My brother stands tall and with a good size frame that started in his high school football days. Clearly not in the same shape and his injuries have slowed him down but he still hits the gym 3-4 times a week. Some might say he’s all man and he is. Varsity all-star, marine, US Border Patrol agent. You don’t get more masculine than that right?
He’s definitely the walk-it-off, suck-it-up, move-along type and you won’t see him cry ever, but he also does all the cooking, cleaning, baking, laundry, errands, shopping etc. His wife has had health issues and he picks up those duties without a blink of an eye. You’ll never hear him claim he’s doing women’s work. He just does what has to be done. That’s always been his line.
My good friend Chris is a forensic expert with the Boston Police Department. He doesn’t really have an affinity for guns either, maybe because he shoots them all day. Yup he’s the guy that says if that’s the gun that shot that bullet or not. Sounds like a cool job! But its not as hip as NCIS makes it look. He invited me to his office to come and shoot a few different weapons and I jumped at the chance. Not because I like guns either but because the experience was something I’d never have an opportunity to do again. So Chris picked out 3-4 different types of weapons, hand guns, rifles of various sizes. It was actually pretty cool! And interesting…and rather embarrassing. I’m not an expert like my brother, I wasn’t expecting the kickback on some of those lighter guns and it wasn’t at all like the movies. Okay so here’s the deal, hey are ALL plastic in the movies and a woman, or man, can’t hold a military grade shotgun in each arm and not get blown back 6 feet!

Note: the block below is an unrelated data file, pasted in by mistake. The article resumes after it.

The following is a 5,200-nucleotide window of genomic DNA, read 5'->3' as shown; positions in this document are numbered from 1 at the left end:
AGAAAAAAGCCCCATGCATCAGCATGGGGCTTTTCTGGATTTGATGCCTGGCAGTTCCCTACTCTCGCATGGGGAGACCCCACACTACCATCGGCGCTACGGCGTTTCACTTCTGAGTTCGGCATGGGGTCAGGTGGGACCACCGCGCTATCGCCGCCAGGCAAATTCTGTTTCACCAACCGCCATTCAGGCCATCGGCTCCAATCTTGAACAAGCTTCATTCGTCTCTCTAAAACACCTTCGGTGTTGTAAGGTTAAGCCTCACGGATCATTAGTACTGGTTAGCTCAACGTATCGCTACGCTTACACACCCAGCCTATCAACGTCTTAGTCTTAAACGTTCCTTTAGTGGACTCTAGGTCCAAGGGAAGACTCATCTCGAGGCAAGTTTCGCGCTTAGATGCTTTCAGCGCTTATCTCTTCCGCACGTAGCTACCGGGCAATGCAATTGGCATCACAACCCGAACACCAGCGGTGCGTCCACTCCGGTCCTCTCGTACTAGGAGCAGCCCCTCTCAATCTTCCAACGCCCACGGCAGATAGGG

Chris is good size, about my height and muscular, hairy chest and tight haircut. He has a lot of the qualities of the younger guys I mentioned in my last blog The Millenial Factor, he’s just a bit older. He definitely has a sensitive side but my favorite quality of his? He knows what it means to be a friend, and he's a damn good one.